Fair Trade Made Simple: Pt. 5

             

 

                In my previous blog post, I covered the impact that transparency has on consumer interactions with fair trade products. We discussed how explicitly labeling an item as certified fair trade not only increased a buyers confidence in the legitimacy of the item, but lowered their hesitancy for paying a noticeably higher price. With this in mind, how can we recontextualize the role a customer has in the purchasing of fairly traded merchandise? There are a multitude of directions in which we could take this dilemma. One would be to pull apart the philosophy of a business transaction. Another take would be to analyze the ethics of selling fairly traded goods and what responsibility is gained (or lost) upon leaving the artisans hands. To begin, however, I would like to examine why we are asking this question in the first place.

                Within the fair trade community exists a common, yet radically unique occurrence of story-telling in terms of how products are marketed and often sold. Websites, banners, and the anecdotes of sales people are filled with images of smiling artisans and the impact that supporting their company has on producers. I say this is common not only because it is a cornerstone of fair trade marketing, but because you will see the same kind of marketing at many other non-mission driven enterprises. Step into an engineering convention and you will see a scientist smiling with her hands crossed over her lab coat and safety goggles over her eyes. A slogan might appear which highlights how buying her engineering solution will “advance the field of material science into the future and beyond.” It is clear that marketing products to advance the commonwealth of some field (Indian metal workers, material sciences, etc.) is a customary marketing tool for any business sector. How then is the fair trade community radically different in this regard? The difference lies in the depth of impact a customer’s purchase has in the lives of the producers.

                It is common knowledge that without the networking of fair trade distributors and retailers many disenfranchised artisans would be unable to make a constructive living from their craft. They might be able to peddle goods at tourist traps or in local markets, but the majority of craftsmen would be unable to provide a categorically different life for their family. With the introduction of Western markets, they can dramatically expand their business circle while concurrently honing their abilities. On one level, this is a very similar experience for people all around the world. Take a model living in the mid-West United States for example. They might be able to make a living working for local Nebraskan agencies, but the level of income potential in places like New York or Los Angeles would be nearly incomparable. Being able to tap into those markets could theoretically change their life forever. We see, therefore, that access to more active markets has the potential to thoroughly alter a producers business whether or not they are poor Indian artisans or American models. This begs the question:  If the situation in small town Nebraska and Behat, India are the same, how does the marketing of one product differ from another? Why is selling a fair trade product fundamentally different from any other commodity? The answer lies in the standard of living present for each producer.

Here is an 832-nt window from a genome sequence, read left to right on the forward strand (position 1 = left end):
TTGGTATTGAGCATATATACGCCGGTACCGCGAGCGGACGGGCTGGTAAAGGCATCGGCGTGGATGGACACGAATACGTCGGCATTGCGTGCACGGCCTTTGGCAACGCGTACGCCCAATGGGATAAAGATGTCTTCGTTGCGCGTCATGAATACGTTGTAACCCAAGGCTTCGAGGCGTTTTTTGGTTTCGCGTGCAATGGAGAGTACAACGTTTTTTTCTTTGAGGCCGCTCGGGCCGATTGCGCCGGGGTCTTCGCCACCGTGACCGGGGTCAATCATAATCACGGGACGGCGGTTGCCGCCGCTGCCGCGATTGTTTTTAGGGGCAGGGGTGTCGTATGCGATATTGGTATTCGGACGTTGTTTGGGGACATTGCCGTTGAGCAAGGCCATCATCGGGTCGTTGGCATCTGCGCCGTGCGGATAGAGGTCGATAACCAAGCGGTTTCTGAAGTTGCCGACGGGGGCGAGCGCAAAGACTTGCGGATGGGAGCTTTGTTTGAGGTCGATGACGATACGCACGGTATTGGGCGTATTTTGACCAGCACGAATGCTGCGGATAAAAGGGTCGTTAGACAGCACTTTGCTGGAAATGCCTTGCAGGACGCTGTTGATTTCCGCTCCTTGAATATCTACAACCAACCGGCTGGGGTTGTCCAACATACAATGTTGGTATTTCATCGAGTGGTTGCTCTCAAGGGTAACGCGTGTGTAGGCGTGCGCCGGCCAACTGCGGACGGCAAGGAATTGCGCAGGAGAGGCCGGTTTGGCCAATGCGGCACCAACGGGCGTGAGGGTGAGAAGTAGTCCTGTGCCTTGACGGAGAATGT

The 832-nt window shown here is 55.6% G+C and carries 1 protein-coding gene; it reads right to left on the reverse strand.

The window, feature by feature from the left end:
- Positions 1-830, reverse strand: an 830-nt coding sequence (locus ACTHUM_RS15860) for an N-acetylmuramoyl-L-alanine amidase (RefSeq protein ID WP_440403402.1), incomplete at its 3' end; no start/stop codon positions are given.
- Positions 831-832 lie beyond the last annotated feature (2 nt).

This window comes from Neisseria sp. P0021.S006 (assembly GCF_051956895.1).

I do not need to explore this facet thoroughly as any person familiar with fair trade understands how appalling working situations can be for foreign producers before fair trade principles are enacted. Uneducated communities, societal norms, and geographic isolation are all circumstances which actively prevent progressive improvement in the lifestyle of any artisan. Holding this fact in mind, there is a contextually different experience brought to the marketing and sales process when describing the fair trade artisan versus any other “regular” product or service. This intuitive dissimilarity expresses itself through the importance placed upon artisan identity and cultural uniqueness. The radical difference in marketing styles is thusly a response to the understanding of how impactful a purchase is in the life of a craftsman. Buying a new nano-coating will not directly improve the lifestyle of the scientist who designed it, yet buying hand-dipped candles will undoubtedly improve the lifestyle of that producer. With this knowledge comes a near-proselytization of story as it relates to a company’s merchandise.

                Might it be that the customer’s role in purchasing fair trade products is not to only carry on the item, but to pass on the story of how impactful that item was? Could it be that the true impact of fair trade is not wholly derived from the material transaction of money for product but in the proliferation of what power that exchange had in itself? If so, this would be a real world example where the pen is mightier than the proverbial sword. Fair trade companies would consequently bear a responsibility to readily communicate the influence of trade as a tool for change. Power lies not within the product but within the person. The better a company can embody this fact, the better they will be at including consumers within the fair trade process.

                One of the concepts carried throughout this post was how the marketing process of fair trade businesses are impacted by their influence over producers. Next month we will look at how the idea of competition is changed when the priorities of these businesses shift from consumer satisfaction to producer empowerment.


Leave a comment